Above The Fray

Above The Fray

If they like it, people enjoy seeing the same thing over again. They enjoy mimicking stuff they like. For the most part, this is harmless until you are trying to sell something. By this point you are battling up a hill where everyone has gathered to take the same photo.

Everyone takes the same photos when they travel to landmarks - a million photos of the Tower of Pisa, a million different poses of tourists either knocking it over or trying to stand it back up again. It has the efficacy of buying a postcard in the gift shop — the same image taken by different people.

Maybe they think it will make the experience more memorable - a way of keeping a travel diary. There are a lot of theories behind why we do it.

There is an account in Instagram called Insta_Repeat that points out how most people stage the same photos, edit them down to the same colors and compositions, and post them with pretty much the same hashtag collection. Some people are doing some unique things, but most of us are doing the same thing as everyone else and trying to sell it as art.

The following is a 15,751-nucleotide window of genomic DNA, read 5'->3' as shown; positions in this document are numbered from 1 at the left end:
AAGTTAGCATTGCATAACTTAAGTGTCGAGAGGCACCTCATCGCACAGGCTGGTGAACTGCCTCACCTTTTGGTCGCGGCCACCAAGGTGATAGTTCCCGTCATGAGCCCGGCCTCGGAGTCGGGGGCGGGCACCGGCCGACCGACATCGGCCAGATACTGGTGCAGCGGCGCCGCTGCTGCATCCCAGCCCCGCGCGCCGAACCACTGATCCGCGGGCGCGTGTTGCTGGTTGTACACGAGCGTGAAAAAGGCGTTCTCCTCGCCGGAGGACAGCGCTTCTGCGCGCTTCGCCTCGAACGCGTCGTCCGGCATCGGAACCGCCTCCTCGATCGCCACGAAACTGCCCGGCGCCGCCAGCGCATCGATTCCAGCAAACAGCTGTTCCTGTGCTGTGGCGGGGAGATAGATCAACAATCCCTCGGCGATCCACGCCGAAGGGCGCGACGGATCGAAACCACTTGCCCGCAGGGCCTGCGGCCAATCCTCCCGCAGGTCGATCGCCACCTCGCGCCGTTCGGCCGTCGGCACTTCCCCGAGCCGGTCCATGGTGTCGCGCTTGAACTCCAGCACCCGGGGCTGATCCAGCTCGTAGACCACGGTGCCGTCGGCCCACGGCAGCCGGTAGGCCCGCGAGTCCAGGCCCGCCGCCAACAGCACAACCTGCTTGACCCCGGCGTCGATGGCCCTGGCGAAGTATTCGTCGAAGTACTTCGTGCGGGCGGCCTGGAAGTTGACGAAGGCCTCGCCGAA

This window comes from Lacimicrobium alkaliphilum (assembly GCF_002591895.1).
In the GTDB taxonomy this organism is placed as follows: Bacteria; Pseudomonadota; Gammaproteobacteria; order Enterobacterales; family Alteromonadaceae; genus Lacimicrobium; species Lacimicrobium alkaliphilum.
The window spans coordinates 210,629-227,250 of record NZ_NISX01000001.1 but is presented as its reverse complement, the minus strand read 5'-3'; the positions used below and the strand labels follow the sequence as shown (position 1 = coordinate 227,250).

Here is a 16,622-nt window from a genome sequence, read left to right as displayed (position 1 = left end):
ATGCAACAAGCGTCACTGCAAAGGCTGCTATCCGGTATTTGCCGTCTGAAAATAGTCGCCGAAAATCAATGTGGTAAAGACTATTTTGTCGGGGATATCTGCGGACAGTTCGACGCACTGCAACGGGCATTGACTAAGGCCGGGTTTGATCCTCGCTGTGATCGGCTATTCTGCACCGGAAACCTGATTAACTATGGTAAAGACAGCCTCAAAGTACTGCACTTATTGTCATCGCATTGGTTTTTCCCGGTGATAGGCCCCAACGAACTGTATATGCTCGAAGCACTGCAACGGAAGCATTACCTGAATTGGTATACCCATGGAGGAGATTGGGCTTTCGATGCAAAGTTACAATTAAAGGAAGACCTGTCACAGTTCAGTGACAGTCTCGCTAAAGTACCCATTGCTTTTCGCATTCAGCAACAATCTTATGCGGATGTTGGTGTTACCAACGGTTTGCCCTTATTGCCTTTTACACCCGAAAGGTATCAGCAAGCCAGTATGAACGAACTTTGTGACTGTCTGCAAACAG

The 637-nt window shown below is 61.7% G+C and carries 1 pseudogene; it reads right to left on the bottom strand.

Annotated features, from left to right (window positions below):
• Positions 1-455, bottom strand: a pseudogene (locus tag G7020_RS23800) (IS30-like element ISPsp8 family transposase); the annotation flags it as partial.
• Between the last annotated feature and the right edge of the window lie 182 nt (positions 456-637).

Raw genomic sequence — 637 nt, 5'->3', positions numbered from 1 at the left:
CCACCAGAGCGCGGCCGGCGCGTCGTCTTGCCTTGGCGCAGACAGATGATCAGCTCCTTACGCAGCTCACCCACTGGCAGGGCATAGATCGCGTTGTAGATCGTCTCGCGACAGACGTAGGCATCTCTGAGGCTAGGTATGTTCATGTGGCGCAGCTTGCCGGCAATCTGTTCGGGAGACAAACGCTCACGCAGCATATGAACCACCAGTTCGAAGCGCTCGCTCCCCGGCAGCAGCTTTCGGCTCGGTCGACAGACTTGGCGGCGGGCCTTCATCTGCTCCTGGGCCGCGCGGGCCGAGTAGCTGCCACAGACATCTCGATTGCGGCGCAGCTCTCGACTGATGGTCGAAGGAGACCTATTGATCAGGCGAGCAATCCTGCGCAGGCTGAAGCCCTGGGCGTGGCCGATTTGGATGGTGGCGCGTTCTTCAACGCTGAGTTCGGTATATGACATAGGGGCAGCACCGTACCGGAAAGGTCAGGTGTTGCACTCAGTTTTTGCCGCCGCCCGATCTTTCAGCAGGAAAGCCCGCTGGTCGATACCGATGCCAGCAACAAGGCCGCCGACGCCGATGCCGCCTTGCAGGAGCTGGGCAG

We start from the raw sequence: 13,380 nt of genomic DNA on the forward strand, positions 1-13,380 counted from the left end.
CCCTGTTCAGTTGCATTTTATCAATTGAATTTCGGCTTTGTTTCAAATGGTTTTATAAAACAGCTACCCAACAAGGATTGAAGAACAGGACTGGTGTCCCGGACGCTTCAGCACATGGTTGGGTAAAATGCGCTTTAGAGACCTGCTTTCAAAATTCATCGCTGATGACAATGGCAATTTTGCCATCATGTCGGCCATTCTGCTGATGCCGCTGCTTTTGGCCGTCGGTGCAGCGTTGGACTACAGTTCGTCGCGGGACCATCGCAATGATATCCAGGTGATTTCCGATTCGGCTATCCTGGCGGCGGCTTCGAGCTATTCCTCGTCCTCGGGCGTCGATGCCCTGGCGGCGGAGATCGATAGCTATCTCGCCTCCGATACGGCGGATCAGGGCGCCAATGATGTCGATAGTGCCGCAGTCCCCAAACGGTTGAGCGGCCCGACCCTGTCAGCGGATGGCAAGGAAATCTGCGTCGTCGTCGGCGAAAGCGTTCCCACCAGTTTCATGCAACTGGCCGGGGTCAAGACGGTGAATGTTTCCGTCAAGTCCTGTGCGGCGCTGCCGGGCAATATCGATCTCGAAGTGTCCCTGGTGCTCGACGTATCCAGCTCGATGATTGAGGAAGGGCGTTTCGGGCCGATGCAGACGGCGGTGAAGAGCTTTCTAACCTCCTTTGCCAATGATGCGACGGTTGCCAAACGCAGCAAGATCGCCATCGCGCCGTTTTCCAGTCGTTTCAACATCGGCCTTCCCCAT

There I go with my pessimism again.

The reasons are easy on Instagram - photographers are chasing the “likes,” so they do what has already proven to get people liking. I doubt this will change anytime soon. You can see it on pretty much any platform - someone figured out how to get big numbers, everyone followed suit.

I work with a lot of outdoor brands who have a single aesthetic in mind. We’ve all seen it - the product in the wild, usually on a sandstone surface at golden hour with the colors maxed out to highlight oranges and blues. There’s often a woman wearing a beanie, draped in a woven blanket. #wanderlust #getoutmore

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Ppl in hats

A post shared by Insta Repeat (@insta_repeat) on

A new brand sees what another brand has done and they follow suit because they want the success that brand has seen. As a consumer, all of the visual clues are there to say “this is an outdoor brand” - that’s one less conversation they need to have to understand what they are supposed to do with the product. This seems beneficial until you are trying to determine which brand does what and who is different from the others in a particular way.

We were racing to the top of the hill; now we’re trying to dig out of a hole.

No one wants to start out their branding with something totally unique, so they hire the guy on Instagram who can make his photos look like everyone else’s. Also, he’s probably pretty cheap.

There is a reward to risk, but you first have to take a real risk.

The Quagmire In Every One Of Us

The Quagmire In Every One Of Us

Ceremony and Ritual

Ceremony and Ritual